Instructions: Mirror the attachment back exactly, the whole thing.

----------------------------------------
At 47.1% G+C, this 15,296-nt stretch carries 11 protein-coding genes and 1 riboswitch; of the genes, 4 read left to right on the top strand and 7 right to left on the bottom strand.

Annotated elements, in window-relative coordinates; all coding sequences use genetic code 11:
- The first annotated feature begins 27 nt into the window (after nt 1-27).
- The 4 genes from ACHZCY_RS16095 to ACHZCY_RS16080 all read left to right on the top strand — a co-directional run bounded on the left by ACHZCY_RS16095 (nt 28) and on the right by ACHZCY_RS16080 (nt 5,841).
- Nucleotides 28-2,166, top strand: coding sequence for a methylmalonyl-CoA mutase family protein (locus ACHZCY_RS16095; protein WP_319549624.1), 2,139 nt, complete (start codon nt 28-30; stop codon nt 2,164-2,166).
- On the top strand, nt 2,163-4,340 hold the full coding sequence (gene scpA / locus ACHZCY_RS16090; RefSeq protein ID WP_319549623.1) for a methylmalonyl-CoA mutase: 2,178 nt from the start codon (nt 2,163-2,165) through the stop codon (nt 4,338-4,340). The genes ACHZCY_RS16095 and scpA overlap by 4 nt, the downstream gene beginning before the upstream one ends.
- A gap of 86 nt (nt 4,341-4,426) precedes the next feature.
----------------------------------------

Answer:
At 47.1% G+C, this 15,296-nt stretch carries 11 protein-coding genes and 1 riboswitch; of the genes, 4 read left to right on the top strand and 7 right to left on the bottom strand.

Annotated elements, in window-relative coordinates; all coding sequences use genetic code 11:
- The first annotated feature begins 27 nt into the window (after nt 1-27).
- The 4 genes from ACHZCY_RS16095 to ACHZCY_RS16080 all read left to right on the top strand — a co-directional run bounded on the left by ACHZCY_RS16095 (nt 28) and on the right by ACHZCY_RS16080 (nt 5,841).
- Nucleotides 28-2,166, top strand: coding sequence for a methylmalonyl-CoA mutase family protein (locus ACHZCY_RS16095; protein WP_319549624.1), 2,139 nt, complete (start codon nt 28-30; stop codon nt 2,164-2,166).
- On the top strand, nt 2,163-4,340 hold the full coding sequence (gene scpA / locus ACHZCY_RS16090; RefSeq protein ID WP_319549623.1) for a methylmalonyl-CoA mutase: 2,178 nt from the start codon (nt 2,163-2,165) through the stop codon (nt 4,338-4,340). The genes ACHZCY_RS16095 and scpA overlap by 4 nt, the downstream gene beginning before the upstream one ends.
- A gap of 86 nt (nt 4,341-4,426) precedes the next feature.